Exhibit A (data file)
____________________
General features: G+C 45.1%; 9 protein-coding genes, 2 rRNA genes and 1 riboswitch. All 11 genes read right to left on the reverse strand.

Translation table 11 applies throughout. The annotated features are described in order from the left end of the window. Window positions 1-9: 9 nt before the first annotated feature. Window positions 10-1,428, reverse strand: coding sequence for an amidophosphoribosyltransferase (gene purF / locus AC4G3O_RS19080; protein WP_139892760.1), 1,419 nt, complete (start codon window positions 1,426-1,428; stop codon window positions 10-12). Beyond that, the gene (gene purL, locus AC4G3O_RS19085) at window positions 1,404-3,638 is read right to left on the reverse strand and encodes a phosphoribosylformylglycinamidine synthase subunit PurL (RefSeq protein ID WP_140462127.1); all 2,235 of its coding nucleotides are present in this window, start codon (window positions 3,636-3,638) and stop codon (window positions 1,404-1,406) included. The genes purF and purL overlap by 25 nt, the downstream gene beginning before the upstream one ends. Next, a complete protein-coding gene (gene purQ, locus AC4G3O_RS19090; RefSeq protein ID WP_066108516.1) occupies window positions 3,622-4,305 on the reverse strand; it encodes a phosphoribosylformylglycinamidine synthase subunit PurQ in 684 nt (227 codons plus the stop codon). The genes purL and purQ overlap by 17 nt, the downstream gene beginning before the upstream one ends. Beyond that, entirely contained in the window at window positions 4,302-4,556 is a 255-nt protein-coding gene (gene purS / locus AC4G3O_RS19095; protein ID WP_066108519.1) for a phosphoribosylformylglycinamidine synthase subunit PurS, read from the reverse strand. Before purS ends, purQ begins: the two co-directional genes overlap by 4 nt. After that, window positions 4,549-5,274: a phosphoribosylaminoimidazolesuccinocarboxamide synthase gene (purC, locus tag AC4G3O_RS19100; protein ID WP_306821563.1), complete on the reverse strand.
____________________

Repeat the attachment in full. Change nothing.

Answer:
General features: G+C 45.1%; 9 protein-coding genes, 2 rRNA genes and 1 riboswitch. All 11 genes read right to left on the reverse strand.

Translation table 11 applies throughout. The annotated features are described in order from the left end of the window. Window positions 1-9: 9 nt before the first annotated feature. Window positions 10-1,428, reverse strand: coding sequence for an amidophosphoribosyltransferase (gene purF / locus AC4G3O_RS19080; protein WP_139892760.1), 1,419 nt, complete (start codon window positions 1,426-1,428; stop codon window positions 10-12). Beyond that, the gene (gene purL, locus AC4G3O_RS19085) at window positions 1,404-3,638 is read right to left on the reverse strand and encodes a phosphoribosylformylglycinamidine synthase subunit PurL (RefSeq protein ID WP_140462127.1); all 2,235 of its coding nucleotides are present in this window, start codon (window positions 3,636-3,638) and stop codon (window positions 1,404-1,406) included. The genes purF and purL overlap by 25 nt, the downstream gene beginning before the upstream one ends. Next, a complete protein-coding gene (gene purQ, locus AC4G3O_RS19090; RefSeq protein ID WP_066108516.1) occupies window positions 3,622-4,305 on the reverse strand; it encodes a phosphoribosylformylglycinamidine synthase subunit PurQ in 684 nt (227 codons plus the stop codon). The genes purL and purQ overlap by 17 nt, the downstream gene beginning before the upstream one ends. Beyond that, entirely contained in the window at window positions 4,302-4,556 is a 255-nt protein-coding gene (gene purS / locus AC4G3O_RS19095; protein ID WP_066108519.1) for a phosphoribosylformylglycinamidine synthase subunit PurS, read from the reverse strand. Before purS ends, purQ begins: the two co-directional genes overlap by 4 nt. After that, window positions 4,549-5,274: a phosphoribosylaminoimidazolesuccinocarboxamide synthase gene (purC, locus tag AC4G3O_RS19100; protein ID WP_306821563.1), complete on the reverse strand.